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Cannes dream becomes reality for filmmaker

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France return: Bermudian filmmaker Kara Smith during her first visit to Cannes International Film Festival in 2013, which she attended for her first short, which she co-directed with her sister Karli Powell

Every budding filmmaker dreams of making it to Cannes International Film Festival.

It’s become a reality for Kara Smith.

Her short film, Blotter, was recently selected to screen at the prestigious festival on the French Riviera.

She’s looking forward to attending film premieres and parties from May 13 to 17. But the thing she’s most excited about? Connecting with other filmmakers from around the world.

Q: How did you hear your short film had been selected to screen at Cannes? What was your first reaction? Has it set in that this is real?

A: Well actually the notification process for being accepted into most film festivals is pretty unremarkable — it’s usually just an e-mail — but what an e-mail to get!

I was super excited and very proud particularly as I had worked with an awesome bunch of people to get this short film made. I was extremely happy to see that our hard work and collective effort had paid off. Getting into a film festival is an achievement in itself as they can be quite difficult to get into.

What’s the film about?

The film is a short film set in 1950s London. It details a psychoanalytic exchange between a psychiatrist and his patient whom he has given LSD. It’s a very trippy narrative and quite experimental.

Is this the first festival you’ve been accepted into outside of Bermuda? What does this opportunity mean for you?

Going to Cannes is really just an opportunity to celebrate and connect with other filmmakers. It’s a good time to maybe find others who might be interested in collaborating with you on other projects.

What are you most looking forward to at Cannes?

Oh gosh — I’m looking forward to all of it. The films, the parties, the people. My very first short, which I co-directed with my sister Karli Powell was accepted into Cannes in 2013, so I’m very happy to be going back as the sole writer/director with this film.

Karli did all the post production on this production, so she will be coming with me. I’d definitely describe her as my creative partner so I’m looking forward to being in that type of environment with her.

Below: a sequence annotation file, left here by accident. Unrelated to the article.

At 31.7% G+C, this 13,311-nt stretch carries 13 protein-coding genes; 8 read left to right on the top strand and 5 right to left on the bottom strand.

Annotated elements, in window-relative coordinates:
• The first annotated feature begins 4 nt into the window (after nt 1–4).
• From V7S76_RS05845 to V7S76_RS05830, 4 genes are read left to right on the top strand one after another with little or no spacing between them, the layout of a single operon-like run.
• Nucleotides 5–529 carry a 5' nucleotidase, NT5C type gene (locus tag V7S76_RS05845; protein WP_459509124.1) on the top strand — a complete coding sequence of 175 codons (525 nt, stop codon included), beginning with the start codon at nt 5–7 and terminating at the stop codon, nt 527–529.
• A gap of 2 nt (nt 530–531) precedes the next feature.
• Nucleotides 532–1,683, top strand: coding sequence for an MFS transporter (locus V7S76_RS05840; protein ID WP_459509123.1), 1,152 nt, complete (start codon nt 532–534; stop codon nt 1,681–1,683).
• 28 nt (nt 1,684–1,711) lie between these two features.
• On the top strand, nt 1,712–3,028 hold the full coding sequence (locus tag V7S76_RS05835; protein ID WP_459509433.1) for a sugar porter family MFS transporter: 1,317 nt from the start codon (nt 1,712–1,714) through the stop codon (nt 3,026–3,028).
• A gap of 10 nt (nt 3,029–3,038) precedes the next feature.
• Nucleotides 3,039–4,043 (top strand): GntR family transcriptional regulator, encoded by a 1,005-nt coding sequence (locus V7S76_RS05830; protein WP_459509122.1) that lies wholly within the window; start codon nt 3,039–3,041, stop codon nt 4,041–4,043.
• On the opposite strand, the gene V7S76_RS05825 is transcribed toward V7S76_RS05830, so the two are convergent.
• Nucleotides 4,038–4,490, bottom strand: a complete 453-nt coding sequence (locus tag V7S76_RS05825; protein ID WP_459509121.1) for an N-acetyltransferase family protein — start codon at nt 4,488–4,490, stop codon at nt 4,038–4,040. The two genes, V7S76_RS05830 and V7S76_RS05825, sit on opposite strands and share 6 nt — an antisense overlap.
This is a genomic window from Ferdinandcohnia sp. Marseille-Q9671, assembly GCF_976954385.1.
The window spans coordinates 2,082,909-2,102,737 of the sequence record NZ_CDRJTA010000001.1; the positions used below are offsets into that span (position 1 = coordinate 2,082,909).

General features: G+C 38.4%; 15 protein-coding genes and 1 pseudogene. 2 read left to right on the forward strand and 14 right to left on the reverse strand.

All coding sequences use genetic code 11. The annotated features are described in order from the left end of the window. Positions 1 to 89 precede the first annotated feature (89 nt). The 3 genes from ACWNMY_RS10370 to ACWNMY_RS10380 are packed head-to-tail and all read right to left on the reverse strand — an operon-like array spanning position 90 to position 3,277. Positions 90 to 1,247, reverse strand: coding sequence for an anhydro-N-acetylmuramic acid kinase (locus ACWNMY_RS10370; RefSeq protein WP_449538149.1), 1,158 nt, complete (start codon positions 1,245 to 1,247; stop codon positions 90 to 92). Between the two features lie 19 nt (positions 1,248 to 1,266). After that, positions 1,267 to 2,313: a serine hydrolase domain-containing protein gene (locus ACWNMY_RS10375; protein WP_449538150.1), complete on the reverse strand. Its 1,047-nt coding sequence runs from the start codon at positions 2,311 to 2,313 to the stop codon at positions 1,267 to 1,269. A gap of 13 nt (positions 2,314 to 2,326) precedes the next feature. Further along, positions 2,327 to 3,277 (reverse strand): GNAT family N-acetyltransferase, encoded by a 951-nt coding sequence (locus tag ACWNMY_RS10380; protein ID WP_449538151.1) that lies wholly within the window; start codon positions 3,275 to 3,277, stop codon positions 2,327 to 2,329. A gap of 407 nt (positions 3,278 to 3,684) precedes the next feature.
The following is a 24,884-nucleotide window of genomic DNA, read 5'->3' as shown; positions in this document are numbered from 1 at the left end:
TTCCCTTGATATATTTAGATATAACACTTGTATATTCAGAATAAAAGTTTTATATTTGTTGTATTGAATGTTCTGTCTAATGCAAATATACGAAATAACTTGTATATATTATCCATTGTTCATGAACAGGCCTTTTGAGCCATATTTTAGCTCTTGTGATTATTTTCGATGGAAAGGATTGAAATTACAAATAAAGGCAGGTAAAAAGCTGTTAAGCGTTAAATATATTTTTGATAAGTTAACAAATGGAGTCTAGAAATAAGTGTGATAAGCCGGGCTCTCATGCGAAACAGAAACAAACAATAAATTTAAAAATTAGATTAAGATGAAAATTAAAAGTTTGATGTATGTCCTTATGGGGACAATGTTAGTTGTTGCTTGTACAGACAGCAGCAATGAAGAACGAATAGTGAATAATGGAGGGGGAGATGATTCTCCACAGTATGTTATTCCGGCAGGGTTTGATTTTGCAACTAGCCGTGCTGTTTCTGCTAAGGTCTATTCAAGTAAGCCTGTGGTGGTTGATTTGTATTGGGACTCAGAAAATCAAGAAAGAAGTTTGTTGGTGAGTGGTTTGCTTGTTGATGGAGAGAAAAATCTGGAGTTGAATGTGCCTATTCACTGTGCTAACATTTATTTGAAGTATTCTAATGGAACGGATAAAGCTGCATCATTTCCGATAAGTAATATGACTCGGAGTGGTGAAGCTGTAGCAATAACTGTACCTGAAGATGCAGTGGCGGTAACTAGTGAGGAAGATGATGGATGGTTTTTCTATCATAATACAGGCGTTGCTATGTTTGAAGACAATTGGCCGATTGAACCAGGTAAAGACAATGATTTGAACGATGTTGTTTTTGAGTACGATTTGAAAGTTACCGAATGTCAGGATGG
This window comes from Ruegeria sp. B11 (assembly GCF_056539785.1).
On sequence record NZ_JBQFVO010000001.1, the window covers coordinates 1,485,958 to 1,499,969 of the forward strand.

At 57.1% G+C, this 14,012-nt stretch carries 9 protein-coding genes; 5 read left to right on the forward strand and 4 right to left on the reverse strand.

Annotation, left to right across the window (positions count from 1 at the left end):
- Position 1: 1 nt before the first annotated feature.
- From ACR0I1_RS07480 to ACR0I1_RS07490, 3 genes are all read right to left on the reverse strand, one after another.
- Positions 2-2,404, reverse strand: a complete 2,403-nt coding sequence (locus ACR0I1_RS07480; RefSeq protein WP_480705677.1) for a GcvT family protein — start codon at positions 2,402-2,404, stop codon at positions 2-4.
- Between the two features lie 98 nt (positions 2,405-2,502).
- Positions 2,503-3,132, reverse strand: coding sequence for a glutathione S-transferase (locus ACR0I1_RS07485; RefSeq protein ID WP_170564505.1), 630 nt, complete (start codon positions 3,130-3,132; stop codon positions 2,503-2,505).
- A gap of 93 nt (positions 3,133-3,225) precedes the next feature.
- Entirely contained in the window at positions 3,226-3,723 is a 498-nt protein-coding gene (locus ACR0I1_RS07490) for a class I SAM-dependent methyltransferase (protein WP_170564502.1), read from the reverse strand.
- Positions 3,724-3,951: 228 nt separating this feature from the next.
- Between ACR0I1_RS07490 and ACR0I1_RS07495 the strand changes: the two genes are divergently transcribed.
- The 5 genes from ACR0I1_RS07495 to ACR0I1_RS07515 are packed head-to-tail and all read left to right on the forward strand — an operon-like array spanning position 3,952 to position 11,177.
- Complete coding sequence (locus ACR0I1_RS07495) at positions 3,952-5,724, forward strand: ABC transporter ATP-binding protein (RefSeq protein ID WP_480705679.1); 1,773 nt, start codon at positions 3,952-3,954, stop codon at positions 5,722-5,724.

Are there any celebrities or filmmakers who you’d be absolutely delighted to meet?

Yes! Well this year the Coen Brothers are judging the festival and I’ve always been a fan of their cinematic sensibility — particularly how they write their scripts. And of course there will be big premieres of films that I can’t wait to see and attend.

But there will also be other creatives that are doing big things in animation, gaming, digital and online platforms who I’m interested in connecting with as those are avenues I’d like to explore with my storytelling.

Outside of all the hoopla around the awards, why do you want people to see your short film? What inspired you to write/ direct it and what do you hope people will walk away having learnt from this film?

My route into film has always been as a writer and actually that was by accident almost because I mostly thought I’d be a prose writer (and before that a journalist).

When I started to get into films it was because some of my favourite writers happened to also write films — such as F Scott Fitzgerald, Dorothy Parker and Aduls Huxley.

And then the style of writing that I really liked is that old Hollywood style — Billy Wilder, Bill Asher, Sol Saks — those guys were writers whose styles I love. So when I decided to do a period film, I wanted to infuse that sense of nostalgic writing that you don’t get to see anymore.

I’m excited for people to view the film because it was very difficult to re-create the 1950s and I hope when people see it they’re entertained and brought back to that old-time banter. Creating the period also with very little budget was quite difficult.

Finding a location took months and then of course costume, set design. etc. I worked with a fantastic director of photography Neirin Jones, who really made the film come together.

I’d also like to give a huge thank you to the Bermuda Arts Council, who have been a tremendous support. I have them to thank in part for getting into Cannes as without their support, I wouldn’t have been able to submit an application to the selection committee.

What’s next for you as a filmmaker? Do you have any other projects you are currently working on?

Yes, I’m currently working on The Berkeley Project with Karli Powell and Lucinda Spurling, which I’m super excited about. I’ve got quite a bit of writing projects on the go at the moment — a lot of exciting conversations and meetings so hopefully I’ll be making some more announcements soon.

“Trippy narative”: Bermudian filmmaker Kara Smith on the set of her film Blotter, which has been selected to screen at this year’s Cannes International Film Festival 2015